It is best to consider stocks on the basis of their earnings. Stock prices have risen to new heights, but stock earnings have gone up faster. Taken together stocks trade at about 15 times earnings, which is a little bit below the long-term historical average of 16. Not a steal, but still a good value.
And there may be no better value anywhere else. The financial press has coined a new expression to describe the American stock market: T.I.N.A. It stands for “there is no alternative.” What about Canada, Finland, Australia? Yes, these economies are prospering, but their markets are too small, so they can take only so much new money. In many ways this moment is like that following the end of World War II, when savers around the world regarded the United States as the only stable and safe place to invest. Interest rates then were also repressed to levels that were not remunerative, forcing investors into stocks, as they are now. And stocks were relatively inexpensive then, as they are now. Altogether stocks did well in the post-war period, and they could do well now for a period of years for many of the same reasons.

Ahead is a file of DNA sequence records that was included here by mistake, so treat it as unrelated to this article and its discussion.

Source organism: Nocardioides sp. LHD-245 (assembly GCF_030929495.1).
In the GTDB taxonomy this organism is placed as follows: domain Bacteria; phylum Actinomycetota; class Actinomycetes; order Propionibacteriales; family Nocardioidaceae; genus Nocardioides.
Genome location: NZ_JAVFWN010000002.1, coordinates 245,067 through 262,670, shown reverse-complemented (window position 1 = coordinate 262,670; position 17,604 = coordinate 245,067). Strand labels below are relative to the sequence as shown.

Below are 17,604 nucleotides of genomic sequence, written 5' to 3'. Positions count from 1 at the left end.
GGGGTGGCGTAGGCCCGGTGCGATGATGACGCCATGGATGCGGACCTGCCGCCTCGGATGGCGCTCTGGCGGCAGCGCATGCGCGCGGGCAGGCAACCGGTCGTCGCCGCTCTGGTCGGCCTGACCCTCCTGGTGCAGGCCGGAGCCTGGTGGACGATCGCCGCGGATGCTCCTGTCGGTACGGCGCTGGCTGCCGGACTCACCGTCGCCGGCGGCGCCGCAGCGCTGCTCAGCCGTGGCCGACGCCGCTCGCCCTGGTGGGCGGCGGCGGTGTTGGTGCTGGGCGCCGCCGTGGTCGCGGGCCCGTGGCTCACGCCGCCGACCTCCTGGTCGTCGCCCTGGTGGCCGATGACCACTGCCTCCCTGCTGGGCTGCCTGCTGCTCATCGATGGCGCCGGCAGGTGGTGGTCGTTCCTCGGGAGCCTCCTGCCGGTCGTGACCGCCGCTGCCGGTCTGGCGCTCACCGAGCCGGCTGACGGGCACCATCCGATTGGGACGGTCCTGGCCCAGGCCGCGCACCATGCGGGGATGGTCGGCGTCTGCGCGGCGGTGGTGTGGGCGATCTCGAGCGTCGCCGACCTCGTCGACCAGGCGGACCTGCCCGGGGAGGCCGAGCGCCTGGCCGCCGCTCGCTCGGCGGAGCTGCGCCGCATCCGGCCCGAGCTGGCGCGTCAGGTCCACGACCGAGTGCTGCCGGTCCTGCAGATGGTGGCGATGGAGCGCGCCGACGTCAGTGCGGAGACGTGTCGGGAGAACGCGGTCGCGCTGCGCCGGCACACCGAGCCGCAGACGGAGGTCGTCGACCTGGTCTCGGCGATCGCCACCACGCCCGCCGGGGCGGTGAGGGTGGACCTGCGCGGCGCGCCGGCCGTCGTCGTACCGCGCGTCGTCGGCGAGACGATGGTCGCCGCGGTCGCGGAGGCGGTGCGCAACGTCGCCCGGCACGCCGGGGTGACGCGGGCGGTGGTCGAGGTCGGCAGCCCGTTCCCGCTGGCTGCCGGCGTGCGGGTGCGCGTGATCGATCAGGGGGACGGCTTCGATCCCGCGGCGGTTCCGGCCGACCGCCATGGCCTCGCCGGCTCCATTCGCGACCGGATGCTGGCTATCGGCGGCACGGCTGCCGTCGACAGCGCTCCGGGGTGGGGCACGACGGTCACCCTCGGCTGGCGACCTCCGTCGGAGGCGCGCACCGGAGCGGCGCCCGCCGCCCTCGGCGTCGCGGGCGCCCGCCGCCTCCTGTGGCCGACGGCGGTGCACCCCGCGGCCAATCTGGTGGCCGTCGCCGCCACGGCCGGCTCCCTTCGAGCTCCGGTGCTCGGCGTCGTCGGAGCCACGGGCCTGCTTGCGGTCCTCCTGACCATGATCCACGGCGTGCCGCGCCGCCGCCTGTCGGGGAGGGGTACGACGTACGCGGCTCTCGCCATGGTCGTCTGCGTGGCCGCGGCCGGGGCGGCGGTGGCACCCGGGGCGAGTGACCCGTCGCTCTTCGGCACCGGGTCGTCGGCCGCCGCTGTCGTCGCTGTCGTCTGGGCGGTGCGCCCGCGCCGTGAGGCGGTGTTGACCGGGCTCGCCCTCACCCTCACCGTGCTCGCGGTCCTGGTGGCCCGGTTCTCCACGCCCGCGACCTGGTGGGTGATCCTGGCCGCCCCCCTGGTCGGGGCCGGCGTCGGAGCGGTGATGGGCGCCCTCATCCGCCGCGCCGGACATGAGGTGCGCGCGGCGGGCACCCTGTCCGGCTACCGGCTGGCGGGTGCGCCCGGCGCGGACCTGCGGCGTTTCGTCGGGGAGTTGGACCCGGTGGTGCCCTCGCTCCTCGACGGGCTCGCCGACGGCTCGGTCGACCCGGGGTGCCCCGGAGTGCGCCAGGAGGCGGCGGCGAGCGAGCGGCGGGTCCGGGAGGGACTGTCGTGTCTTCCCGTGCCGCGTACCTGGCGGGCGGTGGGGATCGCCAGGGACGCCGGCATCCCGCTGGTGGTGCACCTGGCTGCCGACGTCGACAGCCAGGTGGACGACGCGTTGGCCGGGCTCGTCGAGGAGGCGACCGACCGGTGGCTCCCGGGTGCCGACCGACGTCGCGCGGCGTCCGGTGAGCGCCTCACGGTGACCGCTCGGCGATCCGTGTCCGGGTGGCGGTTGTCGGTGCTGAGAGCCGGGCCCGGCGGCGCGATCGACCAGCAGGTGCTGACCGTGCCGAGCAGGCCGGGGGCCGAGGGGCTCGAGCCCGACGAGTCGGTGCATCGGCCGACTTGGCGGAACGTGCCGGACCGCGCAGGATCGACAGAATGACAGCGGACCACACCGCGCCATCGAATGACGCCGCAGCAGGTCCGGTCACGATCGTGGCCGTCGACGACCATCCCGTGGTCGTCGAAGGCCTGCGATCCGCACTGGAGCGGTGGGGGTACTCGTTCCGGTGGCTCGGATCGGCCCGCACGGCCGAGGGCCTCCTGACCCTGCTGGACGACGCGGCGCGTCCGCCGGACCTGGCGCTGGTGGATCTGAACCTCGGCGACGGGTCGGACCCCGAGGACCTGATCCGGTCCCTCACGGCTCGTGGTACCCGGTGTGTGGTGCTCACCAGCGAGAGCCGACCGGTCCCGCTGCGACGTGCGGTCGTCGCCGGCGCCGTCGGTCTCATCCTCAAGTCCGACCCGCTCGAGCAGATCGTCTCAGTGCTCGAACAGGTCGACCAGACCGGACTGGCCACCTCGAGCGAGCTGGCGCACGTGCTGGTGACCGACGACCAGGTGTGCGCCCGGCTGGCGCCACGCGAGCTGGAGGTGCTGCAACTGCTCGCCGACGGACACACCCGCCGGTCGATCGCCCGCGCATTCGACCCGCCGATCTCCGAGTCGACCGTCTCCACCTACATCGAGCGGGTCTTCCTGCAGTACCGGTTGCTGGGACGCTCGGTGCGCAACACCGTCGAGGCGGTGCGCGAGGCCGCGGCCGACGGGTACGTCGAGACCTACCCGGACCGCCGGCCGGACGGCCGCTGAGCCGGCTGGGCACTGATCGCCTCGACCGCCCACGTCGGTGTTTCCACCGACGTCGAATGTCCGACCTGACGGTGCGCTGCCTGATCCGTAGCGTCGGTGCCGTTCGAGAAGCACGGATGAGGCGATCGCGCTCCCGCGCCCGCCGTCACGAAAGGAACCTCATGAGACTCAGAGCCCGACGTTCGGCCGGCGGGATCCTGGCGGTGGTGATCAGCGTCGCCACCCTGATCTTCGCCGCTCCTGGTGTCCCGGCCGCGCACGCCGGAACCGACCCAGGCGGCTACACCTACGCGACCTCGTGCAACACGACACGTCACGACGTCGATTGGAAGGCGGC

What are we worried about most? Curiously, what happens when the economy really gets going, when the housing sector, employment and consumer spending really pick up. Right now hundreds of billions of dollars sit in bank reserves, like vast lakes of gasoline, volatile and dangerous. In a more robust economy, this easy money will then have to be drained off. If it is not, it will fuel hyper- inflation. This draining off is a very tricky operation, and monetary officials will likely postpone it for as long as they can. That’s why we tend to think the economy will remain sluggish for a good while longer.